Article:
Short-staffing hurts nursing home residents: workers

Frontline workers say Thunder Bay's long-term care homes are understaffed, even as residents require more attention and complex care than in the past.

Part 1 of 'Who Cares? A CBC investigation into issues around long-term care in Thunder Bay'

More than 1,000 people are living in long-term care homes in Thunder Bay, with another 400 on waiting lists. (Nicole Ireland/CBC)

Front-line workers say Thunder Bay's nursing homes are understaffed, even as residents require more attention and increasingly complex care.

"I have come home [from work] and cried," long-time personal support worker Kristine Wilson told CBC News. "You cannot do everything that's expected of you in a day. It's impossible."

Kristine Wilson says unmanageable workloads mean residents are not getting the quality of care they deserve. (Supplied)

Wilson has worked in several municipally run long-term care homes in Thunder Bay for 15 years, but is currently on sick leave with a back injury.

She said when she first started in the field, things were much different.

"You used to have time to spend with the residents," she recalled. "Now you don't."

Wilson said each personal support worker in a long-term care facility is typically responsible for 10 residents, and often more.

She said that not only makes the work exhausting, but also affects the quality of care seniors receive. For example, Wilson estimated she only has 10 or 15 minutes to spend getting each resident toileted, washed and dressed in the mornings.

"[It's] like an assembly line," she said. "It's awful."

'They can't get to the needs of people'

Alice Villa said as a family member, she's concerned about the impact of inadequate staffing on her elderly father's care.

Lionel Trodd suffers from frontal lobe dementia and has lost the mobility on the left side of his body, as well as his ability to speak.

He has been in a Thunder Bay long-term care home for almost a year.  

Villa said she believes the personal support workers there are doing the best they can, but because they are so rushed, her father is often left slumped uncomfortably in his wheelchair for long periods of time.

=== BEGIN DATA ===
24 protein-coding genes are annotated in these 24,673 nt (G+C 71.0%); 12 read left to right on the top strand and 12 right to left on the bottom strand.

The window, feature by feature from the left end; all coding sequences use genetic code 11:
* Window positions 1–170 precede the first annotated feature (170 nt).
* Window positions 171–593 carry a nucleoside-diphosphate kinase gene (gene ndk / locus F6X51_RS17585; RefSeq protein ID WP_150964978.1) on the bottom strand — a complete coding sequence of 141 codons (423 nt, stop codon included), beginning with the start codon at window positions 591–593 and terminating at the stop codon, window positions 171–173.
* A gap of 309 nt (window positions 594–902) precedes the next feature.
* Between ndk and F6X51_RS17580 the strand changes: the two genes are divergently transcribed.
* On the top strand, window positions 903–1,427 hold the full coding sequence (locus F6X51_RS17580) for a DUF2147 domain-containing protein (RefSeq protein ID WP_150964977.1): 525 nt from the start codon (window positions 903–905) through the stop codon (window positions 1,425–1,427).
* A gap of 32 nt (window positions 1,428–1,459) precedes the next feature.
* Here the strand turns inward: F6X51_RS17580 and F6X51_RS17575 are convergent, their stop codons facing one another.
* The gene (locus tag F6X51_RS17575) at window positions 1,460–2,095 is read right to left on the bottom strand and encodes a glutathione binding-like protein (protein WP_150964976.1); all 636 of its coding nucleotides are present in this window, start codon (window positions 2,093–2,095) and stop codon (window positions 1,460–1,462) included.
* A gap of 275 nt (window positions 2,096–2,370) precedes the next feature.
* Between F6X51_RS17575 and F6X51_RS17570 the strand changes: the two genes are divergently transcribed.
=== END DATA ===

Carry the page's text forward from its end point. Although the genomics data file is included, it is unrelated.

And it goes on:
"They can't get to the needs of people like my father in a timely fashion most of the time," Villa said. "It's not that they don't want to. It's that they can't."

The Ontario Long-Term Care Association says seniors entering nursing homes have more complex health-care needs than they used to, as advances in community-based care have allowed people to stay in their own homes for longer.

By the time people must go into a long-term care facility, they tend to be more sick physically, and often suffer from other issues, including dementia or mental illness. 

A large union representing front-line workers, SEIUHealthcare, says staffing levels and training are not keeping pace with the increased care demands.

"There's a chronic shortage in staffing," Thunder Bay union representative Bill Joblin said. "Clients are certainly suffering as a result of that."  

'Abused by lack of care'

Both Joblin and Wilson said unmanageable workloads mean residents are often shortchanged on important aspects of personal care -- like baths.

Under Ontario's Long-Term Care Homes Act, residents are supposed to get two baths a week.

Although Wilson believes they should be entitled to a bath more often, sometimes, she said, residents don't even get the minimum. 

"If you're short-staffed, you have to do what you can," she said. "You might have to put the bath off to another day. [And] most likely it won't get done."

Wilson believes inadequate or rushed care has physical consequences for residents.

"I find ... rashes or bedsores ... a lot more now [than I used to]," she said.

Josie Wallenius, a retired nurse who worked in long-term care homes in Thunder Bay for decades, said she thinks short-staffing also takes an emotional toll on seniors, because there's not enough time to give them the individual attention they deserve.

"Nobody's taking any notice that ... the people in long-term care are abused by lack of care," she said.

More than 1,100 people live in the eight long-term care facilities in Thunder Bay and close to 400 more are on waiting lists, according to the North West Community Care Access Centre.

Although Ontario's Long-Term Care Homes Act says facilities must provide enough staffing to meet the assessed needs of residents, it does not specify how many residents each worker can be responsible for. 

"You know sometimes, I ... could just scream," Villa said. "Why are they not getting the resources that they need?"

This is the first of a CBC News series looking at long-term care issues in Thunder Bay. Tuesday's story will focus on safety concerns.


To encourage thoughtful and respectful conversations, first and last names will appear with each submission to CBC/Radio-Canada's online communities (except in children and youth-oriented communities). Pseudonyms will no longer be permitted.

By submitting a comment, you accept that CBC has the right to reproduce and publish that comment in whole or in part, in any manner CBC chooses. Please note that CBC does not endorse the opinions expressed in comments. Comments on this story are moderated according to our Submission Guidelines. Comments are welcome while open. We reserve the right to close comments at any time.